Homeless veterans are finding their way off the streets with help from city, federal programs

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 Larry Bailey, a formerly homeless veteran now living in transitional housing, gathers with others to remember the homeless and formerly homeless Philadelphians who died in the past year, at John F. Kennedy Plaza, also known as Love Park, in Philadelphia, Tuesday, Dec. 21, 2010. This annual remembrance was held on the winter solstice, the longest night of the year. (AP Photo/Matt Rourke)

Larry Bailey, a formerly homeless veteran now living in transitional housing, gathers with others to remember the homeless and formerly homeless Philadelphians who died in the past year, at John F. Kennedy Plaza, also known as Love Park, in Philadelphia, Tuesday, Dec. 21, 2010. This annual remembrance was held on the winter solstice, the longest night of the year. (AP Photo/Matt Rourke)

Federal, state, and city governments around the country are vowing to end the epidemic of homelessness among veterans. In 2013, the city of Philadelphia pledged to reach by Veterans Day — today — what’s called “functional zero” for the number of veterans living on the street.

Since then, more than 800 have found housing and more than 500 others have the resources to find and maintain a home, a situation that according to Marie Nahikian, the Director of Supportive Housing for the city, could befall anyone.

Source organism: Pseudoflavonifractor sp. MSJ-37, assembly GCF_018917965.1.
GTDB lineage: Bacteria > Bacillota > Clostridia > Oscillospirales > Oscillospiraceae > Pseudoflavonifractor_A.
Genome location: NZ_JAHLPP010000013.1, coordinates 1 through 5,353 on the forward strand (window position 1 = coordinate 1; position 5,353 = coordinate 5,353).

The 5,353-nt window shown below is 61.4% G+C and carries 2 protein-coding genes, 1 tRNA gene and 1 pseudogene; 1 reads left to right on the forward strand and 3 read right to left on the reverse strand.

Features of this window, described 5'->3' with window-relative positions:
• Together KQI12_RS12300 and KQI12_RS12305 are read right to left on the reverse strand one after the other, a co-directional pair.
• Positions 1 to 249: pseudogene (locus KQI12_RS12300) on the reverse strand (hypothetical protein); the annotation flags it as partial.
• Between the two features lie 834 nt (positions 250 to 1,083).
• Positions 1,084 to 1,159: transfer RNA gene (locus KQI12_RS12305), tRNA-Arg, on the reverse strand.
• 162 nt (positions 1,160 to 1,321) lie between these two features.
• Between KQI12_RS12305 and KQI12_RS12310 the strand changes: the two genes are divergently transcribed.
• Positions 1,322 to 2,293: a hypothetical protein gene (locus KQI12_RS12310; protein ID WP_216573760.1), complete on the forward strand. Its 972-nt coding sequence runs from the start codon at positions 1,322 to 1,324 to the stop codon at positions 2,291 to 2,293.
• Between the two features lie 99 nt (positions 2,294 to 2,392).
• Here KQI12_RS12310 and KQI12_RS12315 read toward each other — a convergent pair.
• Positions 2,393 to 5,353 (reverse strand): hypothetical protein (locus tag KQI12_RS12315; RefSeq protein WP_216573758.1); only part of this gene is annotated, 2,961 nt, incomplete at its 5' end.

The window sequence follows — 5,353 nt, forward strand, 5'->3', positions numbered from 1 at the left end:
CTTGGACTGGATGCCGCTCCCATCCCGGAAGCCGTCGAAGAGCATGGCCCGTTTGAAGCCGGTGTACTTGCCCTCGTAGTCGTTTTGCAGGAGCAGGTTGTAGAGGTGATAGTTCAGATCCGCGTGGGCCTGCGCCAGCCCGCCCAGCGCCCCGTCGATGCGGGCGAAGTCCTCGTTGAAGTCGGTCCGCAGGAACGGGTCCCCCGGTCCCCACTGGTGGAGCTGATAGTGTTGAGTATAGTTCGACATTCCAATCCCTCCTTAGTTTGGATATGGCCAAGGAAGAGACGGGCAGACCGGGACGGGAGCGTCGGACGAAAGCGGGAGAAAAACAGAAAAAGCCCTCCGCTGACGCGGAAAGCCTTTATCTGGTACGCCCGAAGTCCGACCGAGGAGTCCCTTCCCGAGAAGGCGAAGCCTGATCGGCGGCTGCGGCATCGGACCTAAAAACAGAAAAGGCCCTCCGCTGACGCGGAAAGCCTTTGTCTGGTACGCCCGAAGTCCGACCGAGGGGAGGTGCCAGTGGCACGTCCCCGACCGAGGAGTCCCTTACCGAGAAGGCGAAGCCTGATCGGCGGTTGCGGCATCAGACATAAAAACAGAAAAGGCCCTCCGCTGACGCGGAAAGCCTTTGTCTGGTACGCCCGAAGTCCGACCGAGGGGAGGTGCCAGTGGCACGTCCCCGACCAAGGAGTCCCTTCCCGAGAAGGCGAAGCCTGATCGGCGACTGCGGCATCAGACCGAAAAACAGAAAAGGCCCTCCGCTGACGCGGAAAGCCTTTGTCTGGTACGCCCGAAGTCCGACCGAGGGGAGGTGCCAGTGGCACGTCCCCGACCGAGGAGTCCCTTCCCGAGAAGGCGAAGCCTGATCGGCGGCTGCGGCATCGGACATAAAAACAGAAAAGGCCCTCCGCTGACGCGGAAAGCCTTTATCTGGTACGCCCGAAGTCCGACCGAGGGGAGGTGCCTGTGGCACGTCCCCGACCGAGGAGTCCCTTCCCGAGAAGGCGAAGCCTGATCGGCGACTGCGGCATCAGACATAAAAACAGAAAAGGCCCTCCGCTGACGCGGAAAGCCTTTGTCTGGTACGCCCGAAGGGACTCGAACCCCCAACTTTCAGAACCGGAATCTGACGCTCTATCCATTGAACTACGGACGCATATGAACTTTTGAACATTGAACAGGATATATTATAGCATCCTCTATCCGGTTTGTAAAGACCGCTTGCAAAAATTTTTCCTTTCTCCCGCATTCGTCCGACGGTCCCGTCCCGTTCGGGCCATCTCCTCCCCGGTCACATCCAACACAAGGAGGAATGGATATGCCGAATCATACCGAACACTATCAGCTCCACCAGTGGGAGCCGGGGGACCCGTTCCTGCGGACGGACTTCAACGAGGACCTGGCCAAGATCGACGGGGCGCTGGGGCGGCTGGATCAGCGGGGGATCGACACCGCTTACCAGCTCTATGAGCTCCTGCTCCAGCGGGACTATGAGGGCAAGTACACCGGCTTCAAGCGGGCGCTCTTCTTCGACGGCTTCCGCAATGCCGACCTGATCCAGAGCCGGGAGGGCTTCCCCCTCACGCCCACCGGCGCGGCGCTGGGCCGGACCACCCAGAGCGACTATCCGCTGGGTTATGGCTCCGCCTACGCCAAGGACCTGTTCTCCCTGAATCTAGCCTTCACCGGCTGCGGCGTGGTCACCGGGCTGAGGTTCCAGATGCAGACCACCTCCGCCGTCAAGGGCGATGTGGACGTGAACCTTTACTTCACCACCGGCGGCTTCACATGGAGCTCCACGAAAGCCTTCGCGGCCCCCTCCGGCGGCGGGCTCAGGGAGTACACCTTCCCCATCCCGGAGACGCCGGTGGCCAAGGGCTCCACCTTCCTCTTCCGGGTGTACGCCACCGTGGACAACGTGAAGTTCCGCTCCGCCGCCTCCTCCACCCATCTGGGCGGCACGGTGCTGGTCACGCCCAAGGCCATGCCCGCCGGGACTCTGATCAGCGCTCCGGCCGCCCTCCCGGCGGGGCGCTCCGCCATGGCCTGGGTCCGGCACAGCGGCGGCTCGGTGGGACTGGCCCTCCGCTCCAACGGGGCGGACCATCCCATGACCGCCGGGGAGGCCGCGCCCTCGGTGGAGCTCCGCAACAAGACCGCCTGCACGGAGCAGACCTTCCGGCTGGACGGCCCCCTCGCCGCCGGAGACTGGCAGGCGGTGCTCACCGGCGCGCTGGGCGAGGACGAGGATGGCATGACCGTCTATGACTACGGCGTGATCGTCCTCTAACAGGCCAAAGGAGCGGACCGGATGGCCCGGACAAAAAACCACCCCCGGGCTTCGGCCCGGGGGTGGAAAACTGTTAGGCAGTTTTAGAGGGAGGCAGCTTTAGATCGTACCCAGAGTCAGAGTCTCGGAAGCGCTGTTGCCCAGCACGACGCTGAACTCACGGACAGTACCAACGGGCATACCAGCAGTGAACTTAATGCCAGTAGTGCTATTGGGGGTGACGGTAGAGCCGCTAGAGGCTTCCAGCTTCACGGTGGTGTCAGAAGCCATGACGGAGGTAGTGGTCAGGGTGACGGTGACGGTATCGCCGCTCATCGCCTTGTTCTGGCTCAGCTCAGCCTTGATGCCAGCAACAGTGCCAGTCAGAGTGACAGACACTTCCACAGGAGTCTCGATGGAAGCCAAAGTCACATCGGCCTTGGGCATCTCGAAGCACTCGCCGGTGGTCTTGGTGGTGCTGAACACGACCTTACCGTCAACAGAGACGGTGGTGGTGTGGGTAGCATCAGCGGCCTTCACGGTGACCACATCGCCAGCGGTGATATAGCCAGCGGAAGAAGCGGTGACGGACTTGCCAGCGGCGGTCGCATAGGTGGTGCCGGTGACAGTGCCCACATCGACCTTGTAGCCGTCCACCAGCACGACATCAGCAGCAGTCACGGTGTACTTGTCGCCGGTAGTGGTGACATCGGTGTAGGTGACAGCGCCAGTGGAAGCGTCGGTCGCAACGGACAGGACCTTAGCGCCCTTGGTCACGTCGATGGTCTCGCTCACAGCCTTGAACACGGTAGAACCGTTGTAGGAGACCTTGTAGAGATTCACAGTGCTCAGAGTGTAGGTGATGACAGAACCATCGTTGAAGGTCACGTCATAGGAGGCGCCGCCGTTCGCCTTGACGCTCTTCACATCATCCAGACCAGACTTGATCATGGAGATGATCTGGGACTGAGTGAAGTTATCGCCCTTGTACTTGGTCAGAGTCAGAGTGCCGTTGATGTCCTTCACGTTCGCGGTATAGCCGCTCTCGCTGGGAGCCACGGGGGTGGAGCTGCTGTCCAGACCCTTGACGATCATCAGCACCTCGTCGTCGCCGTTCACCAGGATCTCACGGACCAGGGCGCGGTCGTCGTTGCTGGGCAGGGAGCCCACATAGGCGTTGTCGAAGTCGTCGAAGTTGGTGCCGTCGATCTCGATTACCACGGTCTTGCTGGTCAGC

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Marie Nahikian, Director of Supportive Housing for Philadelphia, feels that leadership from the city has helped get more than 1,000 veterans off of the streets. (Jennifer Lynn/WHYY)

“Paying for one funeral, having one horrible situation of domestic violence, having your hours cut from 40 hours a week to 20 hours a week, there but for any of us, we would be homeless,” Nahikian said. “People live from moment to moment and paycheck to paycheck. People don’t have those type of resources to back up their crisis.”

When a veteran returns home from service, their situation can be balancing act and one bad move or health issue can change everything. Nahikian, who stressed that every homeless vet’s story is different, says that there are currently 24 homeless vets currently on Philadelphia streets and some are unable to find a home due to issues such as mental health problems of substance abuse.

“I have one vet that I talk to regularly,” she said, at times getting emotional recounting stories of dealing with veterans. “He says to me ‘you know, I really like you, but I got myself out here and I gotta get myself off of here.’ And I tell him that it’s all right to let someone help you. He, on some level takes responsibility for whatever choices he’s made in his life that’s left him where he is, and he feels very strongly about taking responsibiltiy for changing that and that’s hard.”

To hear more of Jennifer Lynn’s interview with Marie Nahikian, including a description of what “Functional Zero” is, press the play button at the top of the screen.

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